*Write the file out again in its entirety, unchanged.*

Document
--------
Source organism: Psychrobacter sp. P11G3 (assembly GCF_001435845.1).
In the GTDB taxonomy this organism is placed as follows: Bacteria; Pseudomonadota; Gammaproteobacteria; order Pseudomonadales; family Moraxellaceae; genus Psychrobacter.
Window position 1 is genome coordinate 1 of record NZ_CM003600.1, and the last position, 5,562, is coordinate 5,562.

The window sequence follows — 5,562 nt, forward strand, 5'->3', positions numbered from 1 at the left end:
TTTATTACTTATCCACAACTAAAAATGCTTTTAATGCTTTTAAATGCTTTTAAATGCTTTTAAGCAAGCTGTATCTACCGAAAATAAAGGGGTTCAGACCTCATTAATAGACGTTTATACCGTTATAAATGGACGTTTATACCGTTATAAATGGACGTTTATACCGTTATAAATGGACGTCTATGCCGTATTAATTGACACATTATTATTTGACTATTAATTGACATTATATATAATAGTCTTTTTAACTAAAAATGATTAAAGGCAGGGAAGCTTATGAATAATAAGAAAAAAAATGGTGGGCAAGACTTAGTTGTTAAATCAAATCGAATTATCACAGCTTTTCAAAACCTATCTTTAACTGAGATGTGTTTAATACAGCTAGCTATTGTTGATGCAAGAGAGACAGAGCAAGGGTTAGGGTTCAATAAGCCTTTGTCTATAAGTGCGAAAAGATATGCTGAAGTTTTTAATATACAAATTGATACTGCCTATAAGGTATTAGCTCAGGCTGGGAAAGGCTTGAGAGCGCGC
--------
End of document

Source organism: Psychrobacter sp. P11G3 (assembly GCF_001435845.1).
In the GTDB taxonomy this organism is placed as follows: Bacteria; Pseudomonadota; Gammaproteobacteria; order Pseudomonadales; family Moraxellaceae; genus Psychrobacter.
Window position 1 is genome coordinate 1 of record NZ_CM003600.1, and the last position, 5,562, is coordinate 5,562.

The window sequence follows — 5,562 nt, forward strand, 5'->3', positions numbered from 1 at the left end:
TTTATTACTTATCCACAACTAAAAATGCTTTTAATGCTTTTAAATGCTTTTAAATGCTTTTAAGCAAGCTGTATCTACCGAAAATAAAGGGGTTCAGACCTCATTAATAGACGTTTATACCGTTATAAATGGACGTTTATACCGTTATAAATGGACGTTTATACCGTTATAAATGGACGTCTATGCCGTATTAATTGACACATTATTATTTGACTATTAATTGACATTATATATAATAGTCTTTTTAACTAAAAATGATTAAAGGCAGGGAAGCTTATGAATAATAAGAAAAAAAATGGTGGGCAAGACTTAGTTGTTAAATCAAATCGAATTATCACAGCTTTTCAAAACCTATCTTTAACTGAGATGTGTTTAATACAGCTAGCTATTGTTGATGCAAGAGAGACAGAGCAAGGGTTAGGGTTCAATAAGCCTTTGTCTATAAGTGCGAAAAGATATGCTGAAGTTTTTAATATACAAATTGATACTGCCTATAAGGTATTAGCTCAGGCTGGGAAAGGCTTGAGAGCGCGC